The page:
The 8.9-inch wide-screen LCD offers a 1,024x600-pixel native resolution, which is the same as found on other 9- and 10-inch Netbooks, such as the Asus Eee PC 901 and the MSI Wind. It's wide enough to display most Web pages correctly, but you'll find yourself frequently engaged in vertical scrolling.

 
Acer Aspire OneAverage for category [Netbook]
VideoVGA-outVGA-out
Audioheadphone/microphone jacksheadphone/microphone jacks
Data3 USB 2.0, two SD card readers2 USB 2.0, SD card reader
ExpansionNoneNone
NetworkingEthernet, 802.11 b/g Wi-Fi,Ethernet, 802.11 b/g Wi-Fi, Bluetooth
Optical driveNoneNone

The Aspire One is generous with the USB ports, offering three, but there's no Bluetooth, so tethering your smartphone for mobile broadband is out of the question (which we've successfully done with the Asus Eee PC 901). Like all Netbooks we've seen up to this point, it lacks an ExpressCard slot, which the upcoming Lenovo IdeaPad S10 is expected to offer, making it easy to use a mobile broadband card. The dual SD card slots are handy for expanding on the 8GB solid-state hard drive, especially since Netbooks with 20GB and 40GB SSD drives are now available (although at higher prices).

With Intel's new 1.6GHz Atom N270 CPU, specifically designed for low-power Netbooks, you're not going to find the same level of performance you'd get from even an inexpensive Core 2 Duo laptop. The Linux-based system wasn't able to run our usual suite of benchmarks (which use Windows and Mac applications such as iTunes, Microsoft Office, and Adobe Photoshop), but even the light Linux OS felt occasionally sluggish (thanks, in part, to having only 512MB of RAM) when using the preinstalled Open Office suite of productivity software, although Web surfing was generally trouble-free. For everyday use, however, our anecdotal tests showed that it offers a faster, smoother experience than another $399 Netbook we recently looked at, the Sylvania G Netbook.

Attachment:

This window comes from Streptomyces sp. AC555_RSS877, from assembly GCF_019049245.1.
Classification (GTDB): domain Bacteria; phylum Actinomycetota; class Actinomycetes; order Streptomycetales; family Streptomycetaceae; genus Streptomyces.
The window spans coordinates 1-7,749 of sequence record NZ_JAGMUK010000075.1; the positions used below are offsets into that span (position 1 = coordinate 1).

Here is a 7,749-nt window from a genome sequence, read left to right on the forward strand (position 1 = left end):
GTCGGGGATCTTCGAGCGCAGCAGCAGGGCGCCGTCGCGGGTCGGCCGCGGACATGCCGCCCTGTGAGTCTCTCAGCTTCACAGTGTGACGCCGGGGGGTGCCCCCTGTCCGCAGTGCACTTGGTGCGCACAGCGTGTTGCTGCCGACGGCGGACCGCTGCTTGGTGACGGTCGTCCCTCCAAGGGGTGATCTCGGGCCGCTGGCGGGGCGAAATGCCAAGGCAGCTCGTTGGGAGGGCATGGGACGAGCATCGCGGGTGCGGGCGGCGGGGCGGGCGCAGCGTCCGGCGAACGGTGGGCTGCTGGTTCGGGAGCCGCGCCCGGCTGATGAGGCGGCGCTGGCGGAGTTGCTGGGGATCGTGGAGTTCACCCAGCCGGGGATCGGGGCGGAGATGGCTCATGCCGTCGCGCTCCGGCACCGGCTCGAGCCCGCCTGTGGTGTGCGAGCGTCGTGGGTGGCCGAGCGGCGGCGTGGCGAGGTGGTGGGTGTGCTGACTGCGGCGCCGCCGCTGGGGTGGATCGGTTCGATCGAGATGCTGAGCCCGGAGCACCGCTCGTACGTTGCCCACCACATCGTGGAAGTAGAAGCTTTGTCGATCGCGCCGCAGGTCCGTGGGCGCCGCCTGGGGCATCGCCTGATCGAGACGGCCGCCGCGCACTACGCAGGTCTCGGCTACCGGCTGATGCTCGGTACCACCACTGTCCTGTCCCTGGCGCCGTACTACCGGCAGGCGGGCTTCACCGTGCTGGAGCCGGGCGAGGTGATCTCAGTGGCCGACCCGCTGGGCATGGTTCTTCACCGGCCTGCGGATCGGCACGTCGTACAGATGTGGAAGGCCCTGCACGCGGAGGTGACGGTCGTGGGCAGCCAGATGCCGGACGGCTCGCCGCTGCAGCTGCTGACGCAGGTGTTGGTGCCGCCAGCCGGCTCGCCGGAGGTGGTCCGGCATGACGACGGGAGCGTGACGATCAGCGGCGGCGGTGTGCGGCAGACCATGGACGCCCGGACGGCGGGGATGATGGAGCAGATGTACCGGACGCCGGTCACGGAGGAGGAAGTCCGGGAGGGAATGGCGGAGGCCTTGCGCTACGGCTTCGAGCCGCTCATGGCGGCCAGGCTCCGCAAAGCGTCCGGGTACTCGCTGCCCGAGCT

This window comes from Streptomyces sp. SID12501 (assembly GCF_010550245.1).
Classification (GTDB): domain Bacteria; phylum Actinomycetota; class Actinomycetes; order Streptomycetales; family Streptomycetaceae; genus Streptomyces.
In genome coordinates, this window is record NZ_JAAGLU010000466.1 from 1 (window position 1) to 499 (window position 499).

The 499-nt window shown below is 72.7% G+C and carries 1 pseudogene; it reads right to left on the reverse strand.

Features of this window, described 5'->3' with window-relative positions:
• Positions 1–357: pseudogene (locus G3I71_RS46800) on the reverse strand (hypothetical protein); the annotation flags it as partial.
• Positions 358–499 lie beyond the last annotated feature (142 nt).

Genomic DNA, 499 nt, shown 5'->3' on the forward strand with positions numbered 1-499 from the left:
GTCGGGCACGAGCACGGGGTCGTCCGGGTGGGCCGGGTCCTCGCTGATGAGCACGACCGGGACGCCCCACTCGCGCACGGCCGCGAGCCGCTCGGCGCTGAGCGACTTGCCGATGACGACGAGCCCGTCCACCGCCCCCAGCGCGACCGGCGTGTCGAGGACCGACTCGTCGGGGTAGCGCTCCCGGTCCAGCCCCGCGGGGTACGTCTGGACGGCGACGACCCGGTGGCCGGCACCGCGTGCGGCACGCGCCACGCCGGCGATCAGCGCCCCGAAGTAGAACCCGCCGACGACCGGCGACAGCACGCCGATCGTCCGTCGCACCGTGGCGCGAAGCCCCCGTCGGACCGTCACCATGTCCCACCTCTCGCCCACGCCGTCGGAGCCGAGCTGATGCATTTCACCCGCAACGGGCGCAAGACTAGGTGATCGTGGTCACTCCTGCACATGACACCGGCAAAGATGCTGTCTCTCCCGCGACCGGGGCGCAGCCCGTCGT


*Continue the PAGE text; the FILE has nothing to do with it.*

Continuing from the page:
The Acer Aspire One ran for 2 hours and 14 minutes on our video playback battery drain test, using the included 3-cell battery. That's barely more than the MSI Wind, which was also saddled with a puny 3-cell battery--and the biggest flaw for both systems. MSI plans to upgrade its battery to a 6-cell version in the near future, and Acer offers a 6-cell battery that we've seen online for $119--a large premium for such an inexpensive laptop.

The Aspire One includes an industry-standard one-year parts-and-labor warranty, and Acer has set up a separate mini-site for the Aspire One, including a page labeled "drivers and support." Unfortunately, that support page, and its subpages, have no content aside from a note that says, "Updates coming soon." The regular Acer Web site has some FAQs and driver downloads, but the tech support number is impossible to find (it's 800-816-2237), and the phone support hours are only 5 a.m. to 7 p.m. PT weekdays, and 6 a.m. to 3 p.m. Saturdays.

Video playback battery drain test (in minutes)

(Longer bars indicate better performance)


Asus Eee PC 1000
326

Asus Eee PC 901

315

Sylvania G Netbook

183

Acer Aspire One

134

MSI Wind U100-002LA

116

Find out more about how we test laptops.

System configurations:

Acer Aspire One
Linpus Linux Lite v1.0.2.E; 1.6GHz Intel Atom N270; 512MB DDR2 SDRAM 533MHz; Mobile Intel 945GME Express; 8GB solid-state hard drive.

Asus Eee PC 901
Windows XP Home Edition SP2; 1.6GHz Intel Atom; 1024MB DDR2 SDRAM 400MHz; 128MB Mobile Intel 945 Express; 12GB Phison solid-state hard drive.

Asus Eee PC 1000
GNU Linux; 1.6GHz Intel Atom N270; 1024MB DDR2 SDRAM 533MHz; Mobile Intel 945 Express; 40GB Phison solid-state hard drive.

MSI Wind U100-002LA
Windows XP Home Edition SP3; 1.6GHz Intel Atom; 1024MB DDR2 SDRAM 400MHz; 128MB Mobile Intel 945 Express; 80GB Western Digital 5400rpm.

Sylvania G Netbook
Linux; 1.2GHz VIA C7-M; 1024MB DDR2 SDRAM 533MHz; VIA UniChrome Pro IGP; 30GB HDD.

6.2

Acer Aspire One

Score Breakdown

Design 9Features 7Performance 5Battery 4Support 4